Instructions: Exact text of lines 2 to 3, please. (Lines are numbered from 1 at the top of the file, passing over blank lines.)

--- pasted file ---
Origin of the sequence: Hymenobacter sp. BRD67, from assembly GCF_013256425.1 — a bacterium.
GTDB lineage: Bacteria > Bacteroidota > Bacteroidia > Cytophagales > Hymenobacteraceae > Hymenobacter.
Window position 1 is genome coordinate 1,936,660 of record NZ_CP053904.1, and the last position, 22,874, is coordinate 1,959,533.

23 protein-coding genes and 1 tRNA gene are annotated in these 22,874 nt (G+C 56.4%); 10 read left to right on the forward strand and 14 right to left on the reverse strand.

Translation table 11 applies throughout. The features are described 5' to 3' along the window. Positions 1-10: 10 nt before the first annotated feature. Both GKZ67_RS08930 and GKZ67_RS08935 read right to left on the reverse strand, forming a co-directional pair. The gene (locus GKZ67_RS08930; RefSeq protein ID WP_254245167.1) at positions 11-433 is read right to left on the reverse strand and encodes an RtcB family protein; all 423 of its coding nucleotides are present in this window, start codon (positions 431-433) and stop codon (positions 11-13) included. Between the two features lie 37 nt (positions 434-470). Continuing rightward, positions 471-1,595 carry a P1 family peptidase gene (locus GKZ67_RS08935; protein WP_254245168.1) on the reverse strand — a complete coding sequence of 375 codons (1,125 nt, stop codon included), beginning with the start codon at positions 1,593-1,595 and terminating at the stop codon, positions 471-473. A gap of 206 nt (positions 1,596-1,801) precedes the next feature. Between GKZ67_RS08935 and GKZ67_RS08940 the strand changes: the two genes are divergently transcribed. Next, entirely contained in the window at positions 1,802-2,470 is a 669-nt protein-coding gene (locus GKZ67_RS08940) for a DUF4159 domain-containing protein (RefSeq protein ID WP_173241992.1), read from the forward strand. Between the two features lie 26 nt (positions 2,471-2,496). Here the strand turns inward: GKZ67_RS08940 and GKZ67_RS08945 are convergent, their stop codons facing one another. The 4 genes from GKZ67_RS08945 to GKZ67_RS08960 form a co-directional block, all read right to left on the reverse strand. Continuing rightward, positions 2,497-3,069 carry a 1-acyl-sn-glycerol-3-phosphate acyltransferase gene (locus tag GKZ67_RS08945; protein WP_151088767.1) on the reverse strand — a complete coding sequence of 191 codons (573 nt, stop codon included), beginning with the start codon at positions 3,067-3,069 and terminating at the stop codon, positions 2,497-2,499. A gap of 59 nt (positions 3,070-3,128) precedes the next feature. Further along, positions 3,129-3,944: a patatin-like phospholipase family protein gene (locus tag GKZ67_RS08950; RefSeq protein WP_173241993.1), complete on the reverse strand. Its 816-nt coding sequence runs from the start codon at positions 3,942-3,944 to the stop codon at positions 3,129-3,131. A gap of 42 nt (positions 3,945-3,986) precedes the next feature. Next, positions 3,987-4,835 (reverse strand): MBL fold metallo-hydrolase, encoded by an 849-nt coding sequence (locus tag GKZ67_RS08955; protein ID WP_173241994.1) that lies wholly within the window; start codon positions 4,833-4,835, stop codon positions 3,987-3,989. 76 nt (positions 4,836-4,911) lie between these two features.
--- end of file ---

GTDB lineage: Bacteria > Bacteroidota > Bacteroidia > Cytophagales > Hymenobacteraceae > Hymenobacter.
Window position 1 is genome coordinate 1,936,660 of record NZ_CP053904.1, and the last position, 22,874, is coordinate 1,959,533.